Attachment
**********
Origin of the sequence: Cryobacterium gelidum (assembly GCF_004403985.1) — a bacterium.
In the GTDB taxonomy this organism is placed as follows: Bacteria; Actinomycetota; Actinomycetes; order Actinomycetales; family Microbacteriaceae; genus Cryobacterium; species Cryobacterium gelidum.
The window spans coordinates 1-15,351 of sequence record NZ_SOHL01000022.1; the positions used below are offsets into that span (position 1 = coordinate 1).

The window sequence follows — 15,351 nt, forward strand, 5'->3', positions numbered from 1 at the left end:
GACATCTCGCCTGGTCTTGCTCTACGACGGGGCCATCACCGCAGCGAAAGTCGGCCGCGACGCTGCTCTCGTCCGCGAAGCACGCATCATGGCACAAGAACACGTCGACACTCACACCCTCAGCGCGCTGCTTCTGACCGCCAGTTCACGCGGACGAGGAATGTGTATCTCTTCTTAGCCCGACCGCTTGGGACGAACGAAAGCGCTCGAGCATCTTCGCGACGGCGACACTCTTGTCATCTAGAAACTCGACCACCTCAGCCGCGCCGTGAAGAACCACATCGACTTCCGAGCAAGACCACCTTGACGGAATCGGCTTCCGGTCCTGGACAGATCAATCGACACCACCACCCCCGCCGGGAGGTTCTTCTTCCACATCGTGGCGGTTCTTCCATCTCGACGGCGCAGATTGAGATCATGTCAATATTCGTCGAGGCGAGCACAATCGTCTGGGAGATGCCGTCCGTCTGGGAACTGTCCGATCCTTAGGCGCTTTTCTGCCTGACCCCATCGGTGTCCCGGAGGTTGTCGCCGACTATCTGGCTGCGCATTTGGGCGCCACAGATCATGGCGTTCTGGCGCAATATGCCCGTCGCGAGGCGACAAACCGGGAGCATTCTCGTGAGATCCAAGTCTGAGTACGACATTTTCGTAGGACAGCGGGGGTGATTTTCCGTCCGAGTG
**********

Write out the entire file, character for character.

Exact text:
Origin of the sequence: Cryobacterium gelidum (assembly GCF_004403985.1) — a bacterium.
In the GTDB taxonomy this organism is placed as follows: Bacteria; Actinomycetota; Actinomycetes; order Actinomycetales; family Microbacteriaceae; genus Cryobacterium; species Cryobacterium gelidum.
The window spans coordinates 1-15,351 of sequence record NZ_SOHL01000022.1; the positions used below are offsets into that span (position 1 = coordinate 1).

The window sequence follows — 15,351 nt, forward strand, 5'->3', positions numbered from 1 at the left end:
GACATCTCGCCTGGTCTTGCTCTACGACGGGGCCATCACCGCAGCGAAAGTCGGCCGCGACGCTGCTCTCGTCCGCGAAGCACGCATCATGGCACAAGAACACGTCGACACTCACACCCTCAGCGCGCTGCTTCTGACCGCCAGTTCACGCGGACGAGGAATGTGTATCTCTTCTTAGCCCGACCGCTTGGGACGAACGAAAGCGCTCGAGCATCTTCGCGACGGCGACACTCTTGTCATCTAGAAACTCGACCACCTCAGCCGCGCCGTGAAGAACCACATCGACTTCCGAGCAAGACCACCTTGACGGAATCGGCTTCCGGTCCTGGACAGATCAATCGACACCACCACCCCCGCCGGGAGGTTCTTCTTCCACATCGTGGCGGTTCTTCCATCTCGACGGCGCAGATTGAGATCATGTCAATATTCGTCGAGGCGAGCACAATCGTCTGGGAGATGCCGTCCGTCTGGGAACTGTCCGATCCTTAGGCGCTTTTCTGCCTGACCCCATCGGTGTCCCGGAGGTTGTCGCCGACTATCTGGCTGCGCATTTGGGCGCCACAGATCATGGCGTTCTGGCGCAATATGCCCGTCGCGAGGCGACAAACCGGGAGCATTCTCGTGAGATCCAAGTCTGAGTACGACATTTTCGTAGGACAGCGGGGGTGATTTTCCGTCCGAGTG